How and why I learned Tableau as a student
The following is a guest post by Corey Jones, recent graduate of Saint Joseph’s University, Tableau Public Ambassador, and active member of the Tableau Community.
I was first introduced to Tableau in one of my business intelligence classes at Saint Joseph’s University. During my senior year, my passion for data analytics grew, especially during my co-op at Johnson & Johnson. I was given the opportunity to develop dashboards for my team. The exposure to Tableau showed the power of communicating effectively with data.
I had never taken formal Tableau training. But the global Tableau community is filled with data leaders I continue to learn from every day. Here’s how and why I learned Tableau as a student:
1. Create a Tableau Public profile.
Data visualization takes practice. As you practice, I encourage you to publish your work to Tableau Public. As you continue to hone your skills in the Tableau Public community and publish more vizzes, you will be simultaneously creating an online portfolio of your work.
This portfolio will become incredibly valuable when you are looking for your first (or next) job. Josh Tapley, Director of Data Visualization at Comcast says, “A public portfolio has become the most critical part of our hiring process. It gives us a much better perspective regarding technical skills, creativity and design aesthetic than we can determine through a resume alone.”
2. Discover your passion.
Whatever your passion is, there is data out there for you to discover.
I challenge you to look every day at Tableau Public’s page for one month. I often gain inspiration and learn new techniques through this process. In my Role of Politics and Economy on Health Care Insurance dashboard, you can see clear examples of influence from the community.
I was first exposed to small multiples through Shine Pulikathara’s NFL 2015 Regular Season viz. The design for the hex maps was a technique learned from Matt Chambers and seen in his The Gun Problem We Don’t Mention viz.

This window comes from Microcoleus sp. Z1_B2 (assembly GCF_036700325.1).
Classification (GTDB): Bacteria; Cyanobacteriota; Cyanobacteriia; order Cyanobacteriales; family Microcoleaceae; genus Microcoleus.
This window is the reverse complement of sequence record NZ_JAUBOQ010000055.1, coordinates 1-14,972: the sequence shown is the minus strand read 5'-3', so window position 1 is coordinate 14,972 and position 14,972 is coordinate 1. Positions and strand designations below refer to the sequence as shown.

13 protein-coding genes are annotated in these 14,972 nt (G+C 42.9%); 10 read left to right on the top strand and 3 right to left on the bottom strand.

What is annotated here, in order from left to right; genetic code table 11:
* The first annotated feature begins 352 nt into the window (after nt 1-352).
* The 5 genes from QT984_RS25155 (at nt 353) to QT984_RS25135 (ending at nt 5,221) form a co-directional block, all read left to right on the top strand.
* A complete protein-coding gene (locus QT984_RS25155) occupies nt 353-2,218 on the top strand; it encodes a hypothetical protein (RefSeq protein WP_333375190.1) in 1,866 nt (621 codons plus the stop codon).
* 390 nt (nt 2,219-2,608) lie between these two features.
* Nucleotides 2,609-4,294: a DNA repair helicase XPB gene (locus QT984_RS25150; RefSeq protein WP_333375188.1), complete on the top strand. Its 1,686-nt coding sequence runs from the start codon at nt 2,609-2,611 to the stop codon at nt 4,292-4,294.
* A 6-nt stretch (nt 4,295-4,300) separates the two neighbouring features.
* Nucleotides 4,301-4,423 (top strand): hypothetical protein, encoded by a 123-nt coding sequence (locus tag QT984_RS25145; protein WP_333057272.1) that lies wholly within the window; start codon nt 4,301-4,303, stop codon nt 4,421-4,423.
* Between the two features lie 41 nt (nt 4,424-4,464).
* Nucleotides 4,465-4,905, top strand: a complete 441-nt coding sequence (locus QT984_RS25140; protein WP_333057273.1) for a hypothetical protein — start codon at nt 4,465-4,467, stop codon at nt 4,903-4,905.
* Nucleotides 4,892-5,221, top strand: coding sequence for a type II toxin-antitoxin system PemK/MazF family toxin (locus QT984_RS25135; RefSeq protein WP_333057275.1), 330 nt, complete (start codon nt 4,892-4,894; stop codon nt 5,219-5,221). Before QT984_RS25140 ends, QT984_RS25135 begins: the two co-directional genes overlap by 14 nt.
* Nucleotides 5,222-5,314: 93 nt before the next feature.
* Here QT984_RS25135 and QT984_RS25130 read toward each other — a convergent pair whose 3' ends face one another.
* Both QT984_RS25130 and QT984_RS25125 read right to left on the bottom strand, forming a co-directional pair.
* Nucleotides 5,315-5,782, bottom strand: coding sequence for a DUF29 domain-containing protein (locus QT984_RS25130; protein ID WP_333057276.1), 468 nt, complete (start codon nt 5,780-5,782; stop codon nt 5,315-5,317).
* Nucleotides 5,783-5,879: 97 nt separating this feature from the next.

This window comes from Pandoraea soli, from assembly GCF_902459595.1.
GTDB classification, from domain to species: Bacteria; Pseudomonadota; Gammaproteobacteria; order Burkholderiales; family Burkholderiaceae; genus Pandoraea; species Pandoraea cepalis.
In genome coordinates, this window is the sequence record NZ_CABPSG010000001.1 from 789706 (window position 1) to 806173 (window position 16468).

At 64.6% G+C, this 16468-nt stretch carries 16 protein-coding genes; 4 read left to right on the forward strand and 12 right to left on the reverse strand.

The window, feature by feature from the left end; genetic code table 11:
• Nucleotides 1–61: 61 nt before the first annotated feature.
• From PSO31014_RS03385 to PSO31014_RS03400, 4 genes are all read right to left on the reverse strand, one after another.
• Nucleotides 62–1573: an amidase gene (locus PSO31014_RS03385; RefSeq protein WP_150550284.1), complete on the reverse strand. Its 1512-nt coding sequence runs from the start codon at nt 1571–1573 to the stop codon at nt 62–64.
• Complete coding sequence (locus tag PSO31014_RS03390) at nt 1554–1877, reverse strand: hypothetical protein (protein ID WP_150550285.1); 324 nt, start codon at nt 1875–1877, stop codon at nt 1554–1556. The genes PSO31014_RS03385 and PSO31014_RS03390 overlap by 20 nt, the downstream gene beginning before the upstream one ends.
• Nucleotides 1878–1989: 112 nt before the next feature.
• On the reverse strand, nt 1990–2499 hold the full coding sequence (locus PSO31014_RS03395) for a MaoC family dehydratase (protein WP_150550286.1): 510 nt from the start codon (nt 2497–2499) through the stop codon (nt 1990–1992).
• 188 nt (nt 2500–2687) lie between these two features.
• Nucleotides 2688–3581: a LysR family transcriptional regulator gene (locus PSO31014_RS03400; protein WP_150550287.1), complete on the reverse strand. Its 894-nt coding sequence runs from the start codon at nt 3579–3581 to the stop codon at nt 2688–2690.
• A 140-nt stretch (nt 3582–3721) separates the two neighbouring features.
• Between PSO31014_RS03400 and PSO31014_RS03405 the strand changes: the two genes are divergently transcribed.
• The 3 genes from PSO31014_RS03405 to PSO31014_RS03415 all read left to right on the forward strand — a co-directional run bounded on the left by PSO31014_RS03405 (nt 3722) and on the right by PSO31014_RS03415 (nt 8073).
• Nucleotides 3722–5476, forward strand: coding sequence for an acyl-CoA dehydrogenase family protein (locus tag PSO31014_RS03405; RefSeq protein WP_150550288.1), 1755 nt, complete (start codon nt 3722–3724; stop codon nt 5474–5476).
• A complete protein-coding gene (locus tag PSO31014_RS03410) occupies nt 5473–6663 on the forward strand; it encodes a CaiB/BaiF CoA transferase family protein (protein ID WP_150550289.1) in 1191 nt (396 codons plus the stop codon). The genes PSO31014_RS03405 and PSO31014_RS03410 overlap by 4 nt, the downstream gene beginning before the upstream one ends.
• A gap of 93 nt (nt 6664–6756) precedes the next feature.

Find one viz a day that interests you. Download their Tableau workbook and reverse engineer how visuals were constructed and examine the back end formatting choices the author made.
3. Get involved in the community.
My biggest recommendation for anyone, regardless of skill level, is to participate in #MakeoverMonday.
Here’s how it works: An interesting data set is provided to you, you then create a viz based on this data to tell a story clearer than the original, and publish it to Tableau Public. You are immediately connected with individuals who participate in the #MakeoverMonday exercise.
You can get instant feedback and see different visual approaches to the same data set.
Also, check out if your city has a Tableau User Group. They are a great way to meet new people and hear how others are using Tableau!
Business leaders are recruiting new skill sets. Allison Kopec, J&J Finance Director says, “There is so much value in data, however in order to make it useful for decision makers, it needs to be translated - first in terms of insights, second in terms of framing. Both are critically important activities and those individuals who can do both well will be in high demand across many industries”.
The future of data viz should excite you. I am in a finance program at Johnson & Johnson, not data science or IT. Tableau allows me to communicate better with members of various business functions. I thank the massive, global Tableau community for teaching me how to effectively showcase my data skills with Tableau Public.
Are you a student?